More Older Americans Eating at Soup Kitchens for the Holidays

Not everyone will eat heartily this holiday season...
MSNBC covered a sad reality that's growing in soup kitchens and food pantries across the country - more and more older folks looking for food resources. Just to give you an idea: the number of older Americans living alone who seek help from food pantries in the U.S. increased 81 percent to 408,000 in 2008. Says the article:

"Older people also have the added disappointment of no cost-of-living increase in Social Security checks this year. 'Seniors were hit with the decline in the stock market,' said Mark Dunlea, executive director of the Hunger Action Network of New York State. 'It's unsettling when you lose a lot of your investment.' The New York City Coalition Against Hunger released a report on the city's soup kitchens and food pantries that found that 68 percent of responding agencies were seeing an increase in senior citizens. Hunger Solutions Minnesota said this month that food-shelf visits from older people increased 26 percent in the first half of this year, compared to the same period in 2008."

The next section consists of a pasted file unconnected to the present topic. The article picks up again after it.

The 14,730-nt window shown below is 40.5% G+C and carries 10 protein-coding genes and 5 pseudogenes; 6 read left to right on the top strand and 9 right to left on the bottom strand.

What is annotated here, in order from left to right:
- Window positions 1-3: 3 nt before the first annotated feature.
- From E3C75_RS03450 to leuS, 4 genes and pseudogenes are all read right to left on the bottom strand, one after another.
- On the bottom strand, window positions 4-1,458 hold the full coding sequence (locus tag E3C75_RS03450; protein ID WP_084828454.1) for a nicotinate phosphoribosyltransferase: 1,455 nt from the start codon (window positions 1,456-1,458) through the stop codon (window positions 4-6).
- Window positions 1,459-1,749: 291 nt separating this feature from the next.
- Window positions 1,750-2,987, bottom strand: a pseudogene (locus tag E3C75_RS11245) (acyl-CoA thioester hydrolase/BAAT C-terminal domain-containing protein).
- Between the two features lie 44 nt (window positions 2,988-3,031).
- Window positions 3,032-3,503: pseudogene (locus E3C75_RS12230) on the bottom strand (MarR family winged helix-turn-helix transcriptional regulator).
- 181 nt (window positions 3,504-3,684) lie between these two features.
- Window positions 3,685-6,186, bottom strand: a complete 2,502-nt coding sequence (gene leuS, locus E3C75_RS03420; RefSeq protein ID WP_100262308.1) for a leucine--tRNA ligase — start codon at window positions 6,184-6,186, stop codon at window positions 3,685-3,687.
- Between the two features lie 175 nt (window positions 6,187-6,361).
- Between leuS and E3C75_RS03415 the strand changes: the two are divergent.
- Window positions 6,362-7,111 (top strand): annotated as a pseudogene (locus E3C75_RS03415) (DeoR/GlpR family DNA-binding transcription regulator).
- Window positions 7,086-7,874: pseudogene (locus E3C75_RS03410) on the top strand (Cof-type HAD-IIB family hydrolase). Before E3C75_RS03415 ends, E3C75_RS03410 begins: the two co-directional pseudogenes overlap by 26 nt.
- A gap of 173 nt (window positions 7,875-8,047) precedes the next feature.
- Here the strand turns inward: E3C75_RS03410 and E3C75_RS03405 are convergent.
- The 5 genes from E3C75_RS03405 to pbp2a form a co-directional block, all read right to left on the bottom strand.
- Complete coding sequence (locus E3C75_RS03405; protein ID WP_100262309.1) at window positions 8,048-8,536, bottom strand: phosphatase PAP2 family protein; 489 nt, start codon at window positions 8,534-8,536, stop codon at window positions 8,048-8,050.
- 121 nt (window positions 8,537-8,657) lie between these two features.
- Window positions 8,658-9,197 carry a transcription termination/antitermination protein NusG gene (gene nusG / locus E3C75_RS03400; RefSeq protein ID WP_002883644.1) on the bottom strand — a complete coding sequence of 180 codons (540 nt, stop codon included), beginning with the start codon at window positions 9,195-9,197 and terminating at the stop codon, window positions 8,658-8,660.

But with an increase in the need for help comes an increase in volunteers there to help. Check out AARP's Create the Good to find ways you can give back during the holidays.

Search AARP Blogs

Related Posts
October 27, 2015 05:58 PM
Lexi Jadoff, 31, is a driven, ambitious Washington, D.C., consultant with a unique way of de-stressing. She volunteers with The Reading Connection (TRC), a nonprofit that promotes reading for at-risk families. Jadoff is among the Read-Aloud volunteers who read each week with children at shelters and affordable apartment complexes.
September 17, 2015 02:29 PM
Some people take a fitness class before heading to work. Others jog a mile or two. Jennifer Kenealy, 45, gets her morning workout by hauling boxes of children’s books to schools, recreation centers, youth-focused nonprofit organizations and other sites. These are spots where children of low-income families congregate as part of Alexandria Book Shelf (ABS), a citywide literacy program run by the uber-creative DreamDog Foundation.
September 08, 2015 11:10 AM
Men in tuxedos and women in sparkly jackets mingle in the Green Room of the Little Theater of Alexandria (LTA) in Virginia. A pianist in the far corner plays show tunes on a baby grand piano while a small group sings “Hello, Dolly.” Other guests sip wine and nibble on artistically presented hors d’oeuvres.